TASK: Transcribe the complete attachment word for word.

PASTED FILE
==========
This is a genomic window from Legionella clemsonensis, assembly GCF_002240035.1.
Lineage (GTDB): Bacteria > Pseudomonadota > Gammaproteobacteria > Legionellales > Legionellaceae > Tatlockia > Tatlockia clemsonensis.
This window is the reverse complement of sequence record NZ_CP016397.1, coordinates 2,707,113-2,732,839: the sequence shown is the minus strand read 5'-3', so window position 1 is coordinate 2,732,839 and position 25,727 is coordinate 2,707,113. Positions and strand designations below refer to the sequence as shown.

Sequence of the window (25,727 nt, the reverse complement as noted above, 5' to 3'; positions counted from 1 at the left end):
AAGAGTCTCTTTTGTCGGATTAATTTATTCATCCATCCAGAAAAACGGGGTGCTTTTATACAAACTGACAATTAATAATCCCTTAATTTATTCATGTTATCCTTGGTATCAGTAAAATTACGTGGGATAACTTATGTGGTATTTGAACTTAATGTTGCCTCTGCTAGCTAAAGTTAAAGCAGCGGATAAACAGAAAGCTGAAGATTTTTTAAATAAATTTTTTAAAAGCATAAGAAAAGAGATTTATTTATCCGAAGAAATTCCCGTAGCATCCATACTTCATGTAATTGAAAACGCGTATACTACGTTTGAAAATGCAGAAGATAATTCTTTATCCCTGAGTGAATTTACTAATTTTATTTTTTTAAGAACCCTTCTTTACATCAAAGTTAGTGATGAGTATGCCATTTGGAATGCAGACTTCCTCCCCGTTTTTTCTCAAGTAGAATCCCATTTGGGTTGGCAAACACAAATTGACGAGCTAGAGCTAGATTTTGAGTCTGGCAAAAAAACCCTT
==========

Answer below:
This is a genomic window from Legionella clemsonensis, assembly GCF_002240035.1.
Lineage (GTDB): Bacteria > Pseudomonadota > Gammaproteobacteria > Legionellales > Legionellaceae > Tatlockia > Tatlockia clemsonensis.
This window is the reverse complement of sequence record NZ_CP016397.1, coordinates 2,707,113-2,732,839: the sequence shown is the minus strand read 5'-3', so window position 1 is coordinate 2,732,839 and position 25,727 is coordinate 2,707,113. Positions and strand designations below refer to the sequence as shown.

Sequence of the window (25,727 nt, the reverse complement as noted above, 5' to 3'; positions counted from 1 at the left end):
AAGAGTCTCTTTTGTCGGATTAATTTATTCATCCATCCAGAAAAACGGGGTGCTTTTATACAAACTGACAATTAATAATCCCTTAATTTATTCATGTTATCCTTGGTATCAGTAAAATTACGTGGGATAACTTATGTGGTATTTGAACTTAATGTTGCCTCTGCTAGCTAAAGTTAAAGCAGCGGATAAACAGAAAGCTGAAGATTTTTTAAATAAATTTTTTAAAAGCATAAGAAAAGAGATTTATTTATCCGAAGAAATTCCCGTAGCATCCATACTTCATGTAATTGAAAACGCGTATACTACGTTTGAAAATGCAGAAGATAATTCTTTATCCCTGAGTGAATTTACTAATTTTATTTTTTTAAGAACCCTTCTTTACATCAAAGTTAGTGATGAGTATGCCATTTGGAATGCAGACTTCCTCCCCGTTTTTTCTCAAGTAGAATCCCATTTGGGTTGGCAAACACAAATTGACGAGCTAGAGCTAGATTTTGAGTCTGGCAAAAAAACCCTT